Vancouver interior designer explains how hot housing market killed property flipping by middle class

    1 of 3 2 of 3

      For over two decades, George Verdolaga has been helping property owners give their homes a visual oomph.

      With his long experience as a Vancouver interior designer, Verdolaga has observed closely how the real-estate market has evolved.

      Hence, the principal of the FlowForm Design Group speaks with a level of expertise about many issues.

      When asked about house flipping, he says that it's now largely dead, except for people with really deep pockets or those who are professional builders.

      “Fifteen to 20 years ago, it was an aspirational thing for the middle class,” Verdolaga told the Straight in a phone interview.

      House flipping used to attract what he described as the “hobbyist”, ordinary folks who simply wanted to climb the property ladder.

      “The idea for the part-time flipper was, ‘I buy a house, use it, do changes, put it back on the market, then I buy a new house after three to five years’,” Verdolaga explained.

      Typically the climb starts with a one-bedroom condo. Then the owner upgrades to successively bigger properties, culminating in a detached home.

      “This process usually unfolds between 10 to 20 years, and has been the hallowed route of any potential property owner wanting to get their foot into the property market,” Verdolaga said.

      Also back then, house flipping didn’t have a bad name. It’s different nowadays.

      “You’re reviled because people think, ‘Oh, you’re worsening prices’,” Verdolaga said.

      More important, the economics has changed.

      Verdolaga said that the hot housing market has killed house flipping as an option for many.

      “House flipping used to be something that a lot of ordinary folk could aspire to,” he recalled.

      To illustrate, Verdolaga noted that if a detached house in East Vancouver cost $400,000 in 2003, a five percent down payment of $20,000 puts someone in the “game”.

      “You could actually find some good deals then, and competitive bidding wasn’t too much of an issue like it is now,” he said.

      These days, Verdolaga said that one has to contend with more expensive properties to begin with, multiple-bid situations, a higher downpayment that banks require, and a “really tough mortgage stress test that never used to exist”.

      “Keep in mind that unaffordability isn’t exclusively a Vancouver problem,” he said.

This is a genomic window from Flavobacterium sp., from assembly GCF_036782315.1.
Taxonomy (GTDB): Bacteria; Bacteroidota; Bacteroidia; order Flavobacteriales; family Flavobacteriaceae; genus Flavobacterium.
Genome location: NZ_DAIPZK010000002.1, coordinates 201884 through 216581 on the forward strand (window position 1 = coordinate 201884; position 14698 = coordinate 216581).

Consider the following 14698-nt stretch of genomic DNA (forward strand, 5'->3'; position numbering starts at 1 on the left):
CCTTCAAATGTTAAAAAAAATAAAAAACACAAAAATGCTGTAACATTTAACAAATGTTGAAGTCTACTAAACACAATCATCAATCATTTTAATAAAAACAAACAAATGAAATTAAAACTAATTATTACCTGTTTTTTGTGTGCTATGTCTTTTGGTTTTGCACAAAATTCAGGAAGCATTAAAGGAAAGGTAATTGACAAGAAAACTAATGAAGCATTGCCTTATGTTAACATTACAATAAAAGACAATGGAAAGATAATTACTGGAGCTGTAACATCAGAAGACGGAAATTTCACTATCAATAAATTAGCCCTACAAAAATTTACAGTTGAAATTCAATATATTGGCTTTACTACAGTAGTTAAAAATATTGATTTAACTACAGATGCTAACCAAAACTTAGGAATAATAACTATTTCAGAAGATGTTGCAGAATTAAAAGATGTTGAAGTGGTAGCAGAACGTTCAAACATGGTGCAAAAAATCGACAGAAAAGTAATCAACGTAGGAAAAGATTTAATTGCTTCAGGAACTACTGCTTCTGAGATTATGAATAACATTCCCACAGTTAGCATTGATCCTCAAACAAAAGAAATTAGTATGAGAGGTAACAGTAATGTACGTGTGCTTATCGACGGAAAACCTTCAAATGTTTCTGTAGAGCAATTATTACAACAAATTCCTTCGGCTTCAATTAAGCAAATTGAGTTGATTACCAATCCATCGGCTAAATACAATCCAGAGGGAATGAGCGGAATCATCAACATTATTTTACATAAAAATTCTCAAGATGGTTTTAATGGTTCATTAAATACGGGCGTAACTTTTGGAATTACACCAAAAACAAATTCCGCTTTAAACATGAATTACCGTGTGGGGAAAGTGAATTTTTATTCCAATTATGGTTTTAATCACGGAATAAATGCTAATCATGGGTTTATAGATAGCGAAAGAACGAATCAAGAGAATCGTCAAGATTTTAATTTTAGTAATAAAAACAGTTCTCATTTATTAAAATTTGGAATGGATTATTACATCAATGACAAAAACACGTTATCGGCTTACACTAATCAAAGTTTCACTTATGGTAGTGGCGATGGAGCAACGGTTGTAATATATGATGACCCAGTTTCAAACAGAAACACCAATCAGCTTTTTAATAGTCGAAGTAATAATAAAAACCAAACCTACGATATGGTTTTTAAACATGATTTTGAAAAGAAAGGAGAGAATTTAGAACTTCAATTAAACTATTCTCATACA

Verdolaga noted that it’s a global issue, and real estate goes up six percent or more a year, “especially in highly desirable coastal cities where people most want to live and work”.

      He added that in Vancouver, real-estate appreciation can sometimes be as high as 9.5 percent annually.

      “Remember that salaries go up only two percent or more a year on average,” the FlowForm Design Group principal explained.

      Note the four percent difference between yearly salary increases and annual real-estate appreciation. Because of this, Verdolaga said that even a household bringing in $120,000 in combined income will find it challenging to buy a $735,000 condo, which he said is the price of a newly built 598-square-foot apartment that he recently saw near Vancouver’s Olympic Village.

      “Especially if you’re required to put up a 20 percent downpayment that the bank asks for, which would be $147,000 in this case, as opposed to buying a $240,000 condo and only putting in five percent or $12,000 back then, which that same new-build condo would have cost new 20 years ago compounded at six percent per annum,” he said.

      A Yaletown townhouse kitchen redesigned by George Verdolaga’s FlowForm Design Group.

      With the middle class already shut out mostly from the flipping game, Verdolaga said that only the rich and established builders are left.

      “Nowadays, people just do home improvements that increase resale value of their home so that if they decide to sell their house in one, five, or 10 years from now, they can do that without any problem and without their home looking too dated,” he said.

      This is where Verdolaga’s expertise comes in.

      “What makes me unique is that I project manage home renovations myself, from redecorating clients’ spaces with new furniture to hiring the necessary tradespeople,” he said.

      Verdolaga added that he also advises customers “not to over-customize their homes as they are usually renovating for three parties”.

      Those would be themselves, a potential renter, or a future buyer.

      Verdolaga noted that Canadians, especially folks in Vancouver and Toronto, “seem to be a little more obsessed than most people anywhere about real estate, and they usually renovate within one to five years”.

      “They call an interior designer like me to help them make changes to their kitchen or bathroom, typically, or their entire space to increase their net worth,” he said.

      Having heard all that, can the middle class return to the game of house flipping?

      “If you’d like to, then you may want to target the high-end market, where buyers are less sensitive to price and there’s less competition with other house flippers,” Verdolaga said.

      He explained that buyers in this spectrum of the market tend to go after a specific type of neighbourhood, a certain square footage, a particular style of architecture, and higher quality of renovation.

      “These people are willing to spend a bit more. But this is a smaller market to go after so your house may not sell as quickly as you planned, which can make it a nerve-wracking and riskier endeavour,” Verdolaga said.

      A Shaughnessy home’s living room styled by FlowForm Design Group.